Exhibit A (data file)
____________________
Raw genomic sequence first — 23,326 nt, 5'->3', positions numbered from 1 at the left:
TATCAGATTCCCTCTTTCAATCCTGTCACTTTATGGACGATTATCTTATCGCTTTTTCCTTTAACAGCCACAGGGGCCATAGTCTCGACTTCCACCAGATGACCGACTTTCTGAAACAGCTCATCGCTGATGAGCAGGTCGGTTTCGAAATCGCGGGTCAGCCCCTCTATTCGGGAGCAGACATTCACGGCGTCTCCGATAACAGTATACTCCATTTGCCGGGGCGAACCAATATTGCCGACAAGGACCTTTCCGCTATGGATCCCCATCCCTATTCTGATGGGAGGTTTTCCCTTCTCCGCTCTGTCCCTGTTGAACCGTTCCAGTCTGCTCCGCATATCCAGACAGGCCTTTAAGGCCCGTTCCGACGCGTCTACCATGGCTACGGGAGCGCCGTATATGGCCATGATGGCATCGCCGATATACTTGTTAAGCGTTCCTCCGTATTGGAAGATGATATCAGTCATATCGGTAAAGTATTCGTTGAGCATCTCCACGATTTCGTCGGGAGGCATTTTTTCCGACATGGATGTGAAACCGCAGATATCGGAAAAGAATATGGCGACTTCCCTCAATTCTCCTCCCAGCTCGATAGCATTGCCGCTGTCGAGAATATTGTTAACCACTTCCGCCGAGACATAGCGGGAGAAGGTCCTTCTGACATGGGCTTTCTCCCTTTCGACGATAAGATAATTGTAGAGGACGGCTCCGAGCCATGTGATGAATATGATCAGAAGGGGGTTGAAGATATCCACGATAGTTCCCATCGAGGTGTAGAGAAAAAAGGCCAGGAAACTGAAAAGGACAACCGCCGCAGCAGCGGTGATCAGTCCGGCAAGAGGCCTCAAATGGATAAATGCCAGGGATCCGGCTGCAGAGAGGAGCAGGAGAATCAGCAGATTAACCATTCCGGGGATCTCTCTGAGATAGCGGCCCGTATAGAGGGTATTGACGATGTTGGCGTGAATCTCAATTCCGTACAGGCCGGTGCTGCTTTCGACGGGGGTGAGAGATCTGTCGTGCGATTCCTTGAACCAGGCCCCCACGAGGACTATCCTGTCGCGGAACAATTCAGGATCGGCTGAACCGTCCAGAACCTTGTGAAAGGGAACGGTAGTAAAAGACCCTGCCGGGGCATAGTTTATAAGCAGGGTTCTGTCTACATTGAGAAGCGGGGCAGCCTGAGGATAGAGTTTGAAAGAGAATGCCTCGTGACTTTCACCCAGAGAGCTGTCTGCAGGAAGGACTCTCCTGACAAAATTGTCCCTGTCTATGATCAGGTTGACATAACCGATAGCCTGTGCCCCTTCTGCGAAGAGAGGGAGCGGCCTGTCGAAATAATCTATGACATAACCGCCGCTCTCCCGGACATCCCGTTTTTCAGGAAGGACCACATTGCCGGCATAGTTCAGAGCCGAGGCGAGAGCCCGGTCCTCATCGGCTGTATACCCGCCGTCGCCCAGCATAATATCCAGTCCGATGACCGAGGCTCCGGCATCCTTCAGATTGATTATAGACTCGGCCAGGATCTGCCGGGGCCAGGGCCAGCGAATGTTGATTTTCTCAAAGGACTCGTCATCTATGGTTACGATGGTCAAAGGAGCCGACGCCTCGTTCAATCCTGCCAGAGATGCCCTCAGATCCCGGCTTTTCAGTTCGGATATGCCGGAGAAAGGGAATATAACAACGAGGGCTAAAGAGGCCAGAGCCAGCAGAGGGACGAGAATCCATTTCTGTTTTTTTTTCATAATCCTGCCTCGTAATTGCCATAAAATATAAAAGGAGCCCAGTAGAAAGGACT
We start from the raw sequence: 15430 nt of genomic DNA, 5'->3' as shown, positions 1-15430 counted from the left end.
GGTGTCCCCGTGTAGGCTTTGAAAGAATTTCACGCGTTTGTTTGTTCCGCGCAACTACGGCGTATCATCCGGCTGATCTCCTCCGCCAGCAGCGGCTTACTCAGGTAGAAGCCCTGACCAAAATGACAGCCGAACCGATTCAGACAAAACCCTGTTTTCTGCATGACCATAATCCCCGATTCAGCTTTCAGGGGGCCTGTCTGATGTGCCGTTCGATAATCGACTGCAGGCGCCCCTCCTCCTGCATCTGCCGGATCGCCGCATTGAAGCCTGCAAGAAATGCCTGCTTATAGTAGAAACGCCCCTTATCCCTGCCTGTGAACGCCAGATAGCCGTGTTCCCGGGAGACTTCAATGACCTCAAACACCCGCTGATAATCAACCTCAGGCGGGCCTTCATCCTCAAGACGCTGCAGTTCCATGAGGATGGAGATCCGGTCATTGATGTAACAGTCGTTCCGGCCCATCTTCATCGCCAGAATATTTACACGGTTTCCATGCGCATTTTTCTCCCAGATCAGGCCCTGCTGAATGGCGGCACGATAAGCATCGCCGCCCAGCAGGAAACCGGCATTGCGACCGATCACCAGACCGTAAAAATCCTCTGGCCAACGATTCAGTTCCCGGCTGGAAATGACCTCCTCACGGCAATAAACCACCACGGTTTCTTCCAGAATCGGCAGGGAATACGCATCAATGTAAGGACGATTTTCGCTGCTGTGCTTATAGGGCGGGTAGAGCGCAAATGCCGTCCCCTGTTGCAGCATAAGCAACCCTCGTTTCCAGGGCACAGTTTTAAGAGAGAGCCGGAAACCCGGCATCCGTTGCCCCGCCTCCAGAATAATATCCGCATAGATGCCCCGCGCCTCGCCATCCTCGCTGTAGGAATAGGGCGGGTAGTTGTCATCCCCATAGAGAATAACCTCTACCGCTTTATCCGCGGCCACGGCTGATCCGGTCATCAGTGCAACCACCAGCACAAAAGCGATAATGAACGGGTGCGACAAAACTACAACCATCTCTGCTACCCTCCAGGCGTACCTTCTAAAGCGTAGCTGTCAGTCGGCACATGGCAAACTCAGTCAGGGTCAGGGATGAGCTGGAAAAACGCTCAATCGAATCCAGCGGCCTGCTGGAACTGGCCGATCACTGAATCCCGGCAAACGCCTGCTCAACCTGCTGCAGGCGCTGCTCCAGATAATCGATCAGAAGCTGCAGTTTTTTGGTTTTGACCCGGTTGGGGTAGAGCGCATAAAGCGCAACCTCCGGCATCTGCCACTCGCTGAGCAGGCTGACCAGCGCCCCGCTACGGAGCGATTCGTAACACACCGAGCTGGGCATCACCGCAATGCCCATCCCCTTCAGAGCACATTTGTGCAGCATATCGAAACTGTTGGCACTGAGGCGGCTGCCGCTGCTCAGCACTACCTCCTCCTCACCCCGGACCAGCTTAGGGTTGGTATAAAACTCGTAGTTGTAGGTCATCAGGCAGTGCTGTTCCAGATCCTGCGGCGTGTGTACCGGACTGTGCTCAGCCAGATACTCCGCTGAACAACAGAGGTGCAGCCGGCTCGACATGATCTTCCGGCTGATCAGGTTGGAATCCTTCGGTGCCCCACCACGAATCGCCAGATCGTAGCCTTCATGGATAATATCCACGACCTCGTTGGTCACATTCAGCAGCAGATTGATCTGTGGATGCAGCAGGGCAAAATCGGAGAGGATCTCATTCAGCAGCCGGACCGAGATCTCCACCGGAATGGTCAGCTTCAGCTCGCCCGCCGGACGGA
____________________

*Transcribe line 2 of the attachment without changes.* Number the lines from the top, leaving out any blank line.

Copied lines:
TATCAGATTCCCTCTTTCAATCCTGTCACTTTATGGACGATTATCTTATCGCTTTTTCCTTTAACAGCCACAGGGGCCATAGTCTCGACTTCCACCAGATGACCGACTTTCTGAAACAGCTCATCGCTGATGAGCAGGTCGGTTTCGAAATCGCGGGTCAGCCCCTCTATTCGGGAGCAGACATTCACGGCGTCTCCGATAACAGTATACTCCATTTGCCGGGGCGAACCAATATTGCCGACAAGGACCTTTCCGCTATGGATCCCCATCCCTATTCTGATGGGAGGTTTTCCCTTCTCCGCTCTGTCCCTGTTGAACCGTTCCAGTCTGCTCCGCATATCCAGACAGGCCTTTAAGGCCCGTTCCGACGCGTCTACCATGGCTACGGGAGCGCCGTATATGGCCATGATGGCATCGCCGATATACTTGTTAAGCGTTCCTCCGTATTGGAAGATGATATCAGTCATATCGGTAAAGTATTCGTTGAGCATCTCCACGATTTCGTCGGGAGGCATTTTTTCCGACATGGATGTGAAACCGCAGATATCGGAAAAGAATATGGCGACTTCCCTCAATTCTCCTCCCAGCTCGATAGCATTGCCGCTGTCGAGAATATTGTTAACCACTTCCGCCGAGACATAGCGGGAGAAGGTCCTTCTGACATGGGCTTTCTCCCTTTCGACGATAAGATAATTGTAGAGGACGGCTCCGAGCCATGTGATGAATATGATCAGAAGGGGGTTGAAGATATCCACGATAGTTCCCATCGAGGTGTAGAGAAAAAAGGCCAGGAAACTGAAAAGGACAACCGCCGCAGCAGCGGTGATCAGTCCGGCAAGAGGCCTCAAATGGATAAATGCCAGGGATCCGGCTGCAGAGAGGAGCAGGAGAATCAGCAGATTAACCATTCCGGGGATCTCTCTGAGATAGCGGCCCGTATAGAGGGTATTGACGATGTTGGCGTGAATCTCAATTCCGTACAGGCCGGTGCTGCTTTCGACGGGGGTGAGAGATCTGTCGTGCGATTCCTTGAACCAGGCCCCCACGAGGACTATCCTGTCGCGGAACAATTCAGGATCGGCTGAACCGTCCAGAACCTTGTGAAAGGGAACGGTAGTAAAAGACCCTGCCGGGGCATAGTTTATAAGCAGGGTTCTGTCTACATTGAGAAGCGGGGCAGCCTGAGGATAGAGTTTGAAAGAGAATGCCTCGTGACTTTCACCCAGAGAGCTGTCTGCAGGAAGGACTCTCCTGACAAAATTGTCCCTGTCTATGATCAGGTTGACATAACCGATAGCCTGTGCCCCTTCTGCGAAGAGAGGGAGCGGCCTGTCGAAATAATCTATGACATAACCGCCGCTCTCCCGGACATCCCGTTTTTCAGGAAGGACCACATTGCCGGCATAGTTCAGAGCCGAGGCGAGAGCCCGGTCCTCATCGGCTGTATACCCGCCGTCGCCCAGCATAATATCCAGTCCGATGACCGAGGCTCCGGCATCCTTCAGATTGATTATAGACTCGGCCAGGATCTGCCGGGGCCAGGGCCAGCGAATGTTGATTTTCTCAAAGGACTCGTCATCTATGGTTACGATGGTCAAAGGAGCCGACGCCTCGTTCAATCCTGCCAGAGATGCCCTCAGATCCCGGCTTTTCAGTTCGGATATGCCGGAGAAAGGGAATATAACAACGAGGGCTAAAGAGGCCAGAGCCAGCAGAGGGACGAGAATCCATTTCTGTTTTTTTTTCATAATCCTGCCTCGTAATTGCCATAAAATATAAAAGGAGCCCAGTAGAAAGGACT